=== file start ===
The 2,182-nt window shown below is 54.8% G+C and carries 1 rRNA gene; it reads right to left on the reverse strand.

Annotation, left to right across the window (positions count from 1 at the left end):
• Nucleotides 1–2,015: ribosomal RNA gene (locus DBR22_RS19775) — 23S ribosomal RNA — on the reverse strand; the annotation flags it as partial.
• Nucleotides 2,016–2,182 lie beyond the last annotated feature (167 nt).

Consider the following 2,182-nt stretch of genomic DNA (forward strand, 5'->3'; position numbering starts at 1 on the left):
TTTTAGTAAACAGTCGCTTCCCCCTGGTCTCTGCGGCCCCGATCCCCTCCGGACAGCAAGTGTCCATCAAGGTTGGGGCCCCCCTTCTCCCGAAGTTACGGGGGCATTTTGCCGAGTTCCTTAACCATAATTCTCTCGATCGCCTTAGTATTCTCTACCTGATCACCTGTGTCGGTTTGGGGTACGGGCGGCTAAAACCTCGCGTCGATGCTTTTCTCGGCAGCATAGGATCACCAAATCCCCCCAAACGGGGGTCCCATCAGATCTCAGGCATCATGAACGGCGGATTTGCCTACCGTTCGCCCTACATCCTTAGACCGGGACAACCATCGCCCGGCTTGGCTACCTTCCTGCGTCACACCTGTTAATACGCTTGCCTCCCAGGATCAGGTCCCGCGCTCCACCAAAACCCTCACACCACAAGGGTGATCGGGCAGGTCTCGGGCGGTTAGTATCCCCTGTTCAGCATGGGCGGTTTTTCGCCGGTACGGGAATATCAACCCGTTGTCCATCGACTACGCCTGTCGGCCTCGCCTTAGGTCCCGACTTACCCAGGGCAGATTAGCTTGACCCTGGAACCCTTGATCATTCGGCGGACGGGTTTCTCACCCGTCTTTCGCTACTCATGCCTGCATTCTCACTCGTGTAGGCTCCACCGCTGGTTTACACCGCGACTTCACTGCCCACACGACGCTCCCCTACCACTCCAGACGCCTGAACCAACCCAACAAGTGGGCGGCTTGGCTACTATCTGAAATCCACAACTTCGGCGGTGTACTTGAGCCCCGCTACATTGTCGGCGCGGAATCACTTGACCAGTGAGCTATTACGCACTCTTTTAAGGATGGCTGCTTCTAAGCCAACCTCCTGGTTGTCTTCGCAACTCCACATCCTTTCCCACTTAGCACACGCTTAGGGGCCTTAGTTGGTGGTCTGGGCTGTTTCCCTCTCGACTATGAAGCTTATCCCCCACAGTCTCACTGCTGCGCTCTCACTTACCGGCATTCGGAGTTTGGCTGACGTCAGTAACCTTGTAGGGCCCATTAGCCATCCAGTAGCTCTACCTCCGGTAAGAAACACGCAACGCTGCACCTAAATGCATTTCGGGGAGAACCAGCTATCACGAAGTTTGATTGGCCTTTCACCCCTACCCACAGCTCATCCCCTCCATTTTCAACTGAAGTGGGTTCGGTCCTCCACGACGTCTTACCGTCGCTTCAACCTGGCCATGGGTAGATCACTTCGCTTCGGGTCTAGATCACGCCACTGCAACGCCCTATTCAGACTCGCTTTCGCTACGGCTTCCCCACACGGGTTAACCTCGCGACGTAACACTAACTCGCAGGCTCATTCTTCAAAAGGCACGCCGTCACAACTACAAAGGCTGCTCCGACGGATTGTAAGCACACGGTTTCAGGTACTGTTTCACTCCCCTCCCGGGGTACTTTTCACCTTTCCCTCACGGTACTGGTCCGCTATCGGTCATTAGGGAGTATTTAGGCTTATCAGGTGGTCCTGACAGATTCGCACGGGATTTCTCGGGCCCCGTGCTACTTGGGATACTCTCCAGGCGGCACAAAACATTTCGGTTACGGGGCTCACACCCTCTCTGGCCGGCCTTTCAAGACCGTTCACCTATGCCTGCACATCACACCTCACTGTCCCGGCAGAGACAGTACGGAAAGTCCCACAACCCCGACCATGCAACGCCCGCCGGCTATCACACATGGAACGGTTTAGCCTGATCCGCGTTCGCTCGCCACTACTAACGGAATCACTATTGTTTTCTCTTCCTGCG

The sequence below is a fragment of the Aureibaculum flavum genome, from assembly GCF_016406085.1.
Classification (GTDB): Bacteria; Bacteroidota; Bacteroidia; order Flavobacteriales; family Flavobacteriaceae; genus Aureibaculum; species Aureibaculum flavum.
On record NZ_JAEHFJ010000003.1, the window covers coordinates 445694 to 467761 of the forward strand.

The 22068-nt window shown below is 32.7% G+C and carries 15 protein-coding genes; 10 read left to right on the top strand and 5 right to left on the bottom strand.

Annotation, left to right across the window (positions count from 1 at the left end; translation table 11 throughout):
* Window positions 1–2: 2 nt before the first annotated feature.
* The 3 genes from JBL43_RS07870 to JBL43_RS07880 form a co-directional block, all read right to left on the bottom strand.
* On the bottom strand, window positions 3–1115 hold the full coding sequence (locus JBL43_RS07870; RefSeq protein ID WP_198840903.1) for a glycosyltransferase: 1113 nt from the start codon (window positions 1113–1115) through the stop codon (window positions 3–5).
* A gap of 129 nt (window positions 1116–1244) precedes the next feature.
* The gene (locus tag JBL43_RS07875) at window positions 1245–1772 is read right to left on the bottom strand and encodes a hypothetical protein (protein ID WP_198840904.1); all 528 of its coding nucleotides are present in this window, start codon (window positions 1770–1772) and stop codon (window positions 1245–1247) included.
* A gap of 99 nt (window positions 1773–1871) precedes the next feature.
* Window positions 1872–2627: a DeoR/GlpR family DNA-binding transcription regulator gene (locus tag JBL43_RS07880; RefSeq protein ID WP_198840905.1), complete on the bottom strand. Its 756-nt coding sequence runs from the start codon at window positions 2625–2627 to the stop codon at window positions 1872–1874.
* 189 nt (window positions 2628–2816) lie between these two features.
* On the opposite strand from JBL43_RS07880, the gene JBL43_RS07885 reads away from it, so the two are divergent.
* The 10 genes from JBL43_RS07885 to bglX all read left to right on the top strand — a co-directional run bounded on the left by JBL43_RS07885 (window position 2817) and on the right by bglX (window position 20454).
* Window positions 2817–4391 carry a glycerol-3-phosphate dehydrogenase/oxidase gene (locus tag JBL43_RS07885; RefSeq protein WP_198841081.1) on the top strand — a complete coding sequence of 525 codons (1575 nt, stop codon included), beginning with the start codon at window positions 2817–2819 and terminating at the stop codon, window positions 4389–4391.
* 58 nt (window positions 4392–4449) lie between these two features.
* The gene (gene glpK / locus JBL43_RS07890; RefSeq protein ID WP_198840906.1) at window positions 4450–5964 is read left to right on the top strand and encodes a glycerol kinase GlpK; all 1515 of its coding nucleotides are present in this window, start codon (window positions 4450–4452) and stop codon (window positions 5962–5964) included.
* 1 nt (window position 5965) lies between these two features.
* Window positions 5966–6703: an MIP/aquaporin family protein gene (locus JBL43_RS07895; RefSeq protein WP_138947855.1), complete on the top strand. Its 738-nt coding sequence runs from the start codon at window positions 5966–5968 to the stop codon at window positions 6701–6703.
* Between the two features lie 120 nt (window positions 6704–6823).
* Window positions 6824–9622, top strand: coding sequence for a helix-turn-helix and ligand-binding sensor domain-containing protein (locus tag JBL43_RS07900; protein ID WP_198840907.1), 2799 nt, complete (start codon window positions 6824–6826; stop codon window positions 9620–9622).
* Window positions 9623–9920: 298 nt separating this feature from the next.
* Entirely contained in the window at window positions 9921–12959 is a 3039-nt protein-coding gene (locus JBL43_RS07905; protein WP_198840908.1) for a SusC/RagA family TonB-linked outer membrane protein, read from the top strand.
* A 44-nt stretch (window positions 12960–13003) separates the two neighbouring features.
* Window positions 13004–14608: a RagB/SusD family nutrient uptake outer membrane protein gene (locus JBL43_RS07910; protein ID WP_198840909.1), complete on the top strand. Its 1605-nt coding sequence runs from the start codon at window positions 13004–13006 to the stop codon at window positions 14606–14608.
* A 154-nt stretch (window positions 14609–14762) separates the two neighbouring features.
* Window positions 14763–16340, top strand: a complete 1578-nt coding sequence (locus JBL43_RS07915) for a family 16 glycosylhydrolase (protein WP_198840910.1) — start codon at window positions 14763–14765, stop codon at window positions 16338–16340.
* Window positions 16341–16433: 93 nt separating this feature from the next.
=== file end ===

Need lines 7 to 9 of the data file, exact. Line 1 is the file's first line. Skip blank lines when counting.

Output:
The sequence below is a fragment of the Aureibaculum flavum genome, from assembly GCF_016406085.1.
Classification (GTDB): Bacteria; Bacteroidota; Bacteroidia; order Flavobacteriales; family Flavobacteriaceae; genus Aureibaculum; species Aureibaculum flavum.
On record NZ_JAEHFJ010000003.1, the window covers coordinates 445694 to 467761 of the forward strand.